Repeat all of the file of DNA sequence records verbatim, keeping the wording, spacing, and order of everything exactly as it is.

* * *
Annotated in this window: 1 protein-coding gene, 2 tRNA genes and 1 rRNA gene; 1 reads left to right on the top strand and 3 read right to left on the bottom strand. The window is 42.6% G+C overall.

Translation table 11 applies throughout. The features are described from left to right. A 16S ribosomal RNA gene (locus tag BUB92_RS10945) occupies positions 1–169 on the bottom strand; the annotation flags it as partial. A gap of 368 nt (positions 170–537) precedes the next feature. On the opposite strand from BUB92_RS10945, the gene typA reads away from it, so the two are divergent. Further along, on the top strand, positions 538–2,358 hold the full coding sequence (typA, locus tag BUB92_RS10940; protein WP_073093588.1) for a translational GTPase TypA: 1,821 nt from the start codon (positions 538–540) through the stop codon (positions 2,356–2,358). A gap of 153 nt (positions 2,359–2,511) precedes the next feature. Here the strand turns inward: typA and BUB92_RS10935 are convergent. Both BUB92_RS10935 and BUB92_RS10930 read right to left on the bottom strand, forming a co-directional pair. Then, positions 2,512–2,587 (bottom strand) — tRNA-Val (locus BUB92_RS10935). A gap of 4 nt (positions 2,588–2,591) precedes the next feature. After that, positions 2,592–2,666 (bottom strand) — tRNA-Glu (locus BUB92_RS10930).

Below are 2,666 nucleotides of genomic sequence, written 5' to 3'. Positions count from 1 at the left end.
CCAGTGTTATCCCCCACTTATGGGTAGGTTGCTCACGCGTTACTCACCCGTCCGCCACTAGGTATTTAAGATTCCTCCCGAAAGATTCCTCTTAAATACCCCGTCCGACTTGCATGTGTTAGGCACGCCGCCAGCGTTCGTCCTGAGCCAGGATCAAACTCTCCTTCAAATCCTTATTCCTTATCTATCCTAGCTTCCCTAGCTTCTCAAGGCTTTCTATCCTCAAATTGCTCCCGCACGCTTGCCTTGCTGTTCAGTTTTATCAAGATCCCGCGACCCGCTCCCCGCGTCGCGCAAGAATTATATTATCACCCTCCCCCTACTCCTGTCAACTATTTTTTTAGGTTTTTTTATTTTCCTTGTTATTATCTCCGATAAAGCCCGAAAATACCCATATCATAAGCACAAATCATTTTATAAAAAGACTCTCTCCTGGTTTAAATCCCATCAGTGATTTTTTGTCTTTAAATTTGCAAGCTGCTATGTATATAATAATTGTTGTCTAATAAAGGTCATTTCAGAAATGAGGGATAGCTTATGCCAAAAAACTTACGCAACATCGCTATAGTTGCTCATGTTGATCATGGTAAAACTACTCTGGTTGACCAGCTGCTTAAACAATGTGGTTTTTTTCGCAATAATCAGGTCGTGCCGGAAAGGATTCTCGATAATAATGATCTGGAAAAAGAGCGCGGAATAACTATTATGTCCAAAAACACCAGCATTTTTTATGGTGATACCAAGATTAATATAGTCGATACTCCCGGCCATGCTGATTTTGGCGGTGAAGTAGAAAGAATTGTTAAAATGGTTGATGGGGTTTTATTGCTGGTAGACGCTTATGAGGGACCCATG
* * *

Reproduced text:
Annotated in this window: 1 protein-coding gene, 2 tRNA genes and 1 rRNA gene; 1 reads left to right on the top strand and 3 read right to left on the bottom strand. The window is 42.6% G+C overall.

Translation table 11 applies throughout. The features are described from left to right. A 16S ribosomal RNA gene (locus tag BUB92_RS10945) occupies positions 1–169 on the bottom strand; the annotation flags it as partial. A gap of 368 nt (positions 170–537) precedes the next feature. On the opposite strand from BUB92_RS10945, the gene typA reads away from it, so the two are divergent. Further along, on the top strand, positions 538–2,358 hold the full coding sequence (typA, locus tag BUB92_RS10940; protein WP_073093588.1) for a translational GTPase TypA: 1,821 nt from the start codon (positions 538–540) through the stop codon (positions 2,356–2,358). A gap of 153 nt (positions 2,359–2,511) precedes the next feature. Here the strand turns inward: typA and BUB92_RS10935 are convergent. Both BUB92_RS10935 and BUB92_RS10930 read right to left on the bottom strand, forming a co-directional pair. Then, positions 2,512–2,587 (bottom strand) — tRNA-Val (locus BUB92_RS10935). A gap of 4 nt (positions 2,588–2,591) precedes the next feature. After that, positions 2,592–2,666 (bottom strand) — tRNA-Glu (locus BUB92_RS10930).

Below are 2,666 nucleotides of genomic sequence, written 5' to 3'. Positions count from 1 at the left end.
CCAGTGTTATCCCCCACTTATGGGTAGGTTGCTCACGCGTTACTCACCCGTCCGCCACTAGGTATTTAAGATTCCTCCCGAAAGATTCCTCTTAAATACCCCGTCCGACTTGCATGTGTTAGGCACGCCGCCAGCGTTCGTCCTGAGCCAGGATCAAACTCTCCTTCAAATCCTTATTCCTTATCTATCCTAGCTTCCCTAGCTTCTCAAGGCTTTCTATCCTCAAATTGCTCCCGCACGCTTGCCTTGCTGTTCAGTTTTATCAAGATCCCGCGACCCGCTCCCCGCGTCGCGCAAGAATTATATTATCACCCTCCCCCTACTCCTGTCAACTATTTTTTTAGGTTTTTTTATTTTCCTTGTTATTATCTCCGATAAAGCCCGAAAATACCCATATCATAAGCACAAATCATTTTATAAAAAGACTCTCTCCTGGTTTAAATCCCATCAGTGATTTTTTGTCTTTAAATTTGCAAGCTGCTATGTATATAATAATTGTTGTCTAATAAAGGTCATTTCAGAAATGAGGGATAGCTTATGCCAAAAAACTTACGCAACATCGCTATAGTTGCTCATGTTGATCATGGTAAAACTACTCTGGTTGACCAGCTGCTTAAACAATGTGGTTTTTTTCGCAATAATCAGGTCGTGCCGGAAAGGATTCTCGATAATAATGATCTGGAAAAAGAGCGCGGAATAACTATTATGTCCAAAAACACCAGCATTTTTTATGGTGATACCAAGATTAATATAGTCGATACTCCCGGCCATGCTGATTTTGGCGGTGAAGTAGAAAGAATTGTTAAAATGGTTGATGGGGTTTTATTGCTGGTAGACGCTTATGAGGGACCCATG